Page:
Now that the Embraer E2 program has entered its systems integration phase in earnest, program managers can start to turn their attention toward final assembly of the first of three family members–the Pratt & Whitney PW1900G-powered E190 E2–at the company’s main plant in São José dos Campos, Brazil, “in a few months.”
Speaking with AIN just ahead of the start of the Paris Air Show, Embraer Commercial Aviation COO Luis Carlos Affonso reported that the 106-seat airplane’s first wing spars had just arrived in Brazil from the company’s metallics “center of excellence” in Evora, Portugal, and that the upper and lower skins would follow in a matter of days. The deliveries marked an important milestone for a program whose promise of 16-percent fuel-burn improvement depends largely on newly designed wings, notwithstanding common references to the E2 as a re-engining exercise.
“Very soon we’ll be assembling the wings here in São José dos Campos,” said Affonso, who noted that one important change in the production process will involve the location of wing assembly. Now building what it now calls the E1’s wings at its plant in Gaviao Peixoto, Brazil, Embraer has decided to move the function for all three E2 models to its main plant in São José dos Campos to help streamline the production system and reduce logistics and inventory costs. Originally a site occupied by former E-Jet wing producer Kawasaki, the Gaviao Peixoto plant has belonged to Embraer ever since it assumed responsibility for wing assembly in 2006.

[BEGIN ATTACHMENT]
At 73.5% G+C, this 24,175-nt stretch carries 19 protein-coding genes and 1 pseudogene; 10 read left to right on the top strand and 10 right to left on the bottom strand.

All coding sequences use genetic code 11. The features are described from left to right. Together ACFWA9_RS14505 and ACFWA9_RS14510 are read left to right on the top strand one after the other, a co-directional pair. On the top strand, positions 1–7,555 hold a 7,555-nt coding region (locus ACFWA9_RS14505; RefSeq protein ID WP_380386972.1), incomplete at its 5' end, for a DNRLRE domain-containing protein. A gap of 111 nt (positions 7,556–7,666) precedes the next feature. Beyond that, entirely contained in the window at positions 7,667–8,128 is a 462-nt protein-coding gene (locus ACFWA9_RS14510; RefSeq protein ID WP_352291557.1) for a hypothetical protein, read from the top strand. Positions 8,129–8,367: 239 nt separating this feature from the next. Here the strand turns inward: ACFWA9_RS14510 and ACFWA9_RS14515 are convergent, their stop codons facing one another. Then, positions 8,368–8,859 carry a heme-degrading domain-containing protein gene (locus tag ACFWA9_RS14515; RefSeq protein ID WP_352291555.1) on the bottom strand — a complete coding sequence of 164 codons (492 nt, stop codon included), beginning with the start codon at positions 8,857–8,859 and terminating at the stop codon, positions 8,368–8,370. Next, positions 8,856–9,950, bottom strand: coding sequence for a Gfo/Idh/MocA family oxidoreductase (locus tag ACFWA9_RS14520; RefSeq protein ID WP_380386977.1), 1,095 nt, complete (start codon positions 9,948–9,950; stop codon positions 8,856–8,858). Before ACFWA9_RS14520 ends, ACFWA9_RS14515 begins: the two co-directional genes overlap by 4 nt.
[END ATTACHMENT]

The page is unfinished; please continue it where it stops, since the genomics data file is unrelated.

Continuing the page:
Other subassemblies now in São José dos Campos include the forward fuselage and the lower center fuselage section 2. In France, Latecoere’s work on the passenger and emergency exit doors has progressed well, said Affonso, while, in Spain, Aernnova has nearly finished building the first empennage.
Responsible not only for systems integration and final assembly but also for fabrication of a high proportion of the airplane’s structural components, Embraer builds the E2’s wings, some 75-percent of the fuselage and the landing gear. Fuselage subassembly suppliers include Triumph, which builds the sections just aft of the wings and ahead of the empennage. Other suppliers and partners include Liebherr, control systems for flaps and slats; Rockwell Collins, horizontal stabilizer control system; UTC Aerospace Systems, wheels, brakes, APU, electrical system; Intertechnique, engine and APU fuel feed, pressure refueling, fuel transfer, fuel tank inerting and ventilation, and fuel gauging and control; and Crane Aerospace & Electronics, electronic control module for landing gear, brake control systems and proximity sensors.
Apart from the switch in engines from the GE CF34s used in the E1s to the Pratt geared turbofans in the E2s, what Affonso termed important supplier changes included the switch from UTAS to Liebherr for the engine bleed air system. Others involved the award for pilot seats to England’s Ipeco in place of Zodiac. Affonso also said that Embraer decided to “verticalize” its structural supply base, taking responsibility for the forward fuselage section 1 and center fuselage 3 from Latecoere, for example.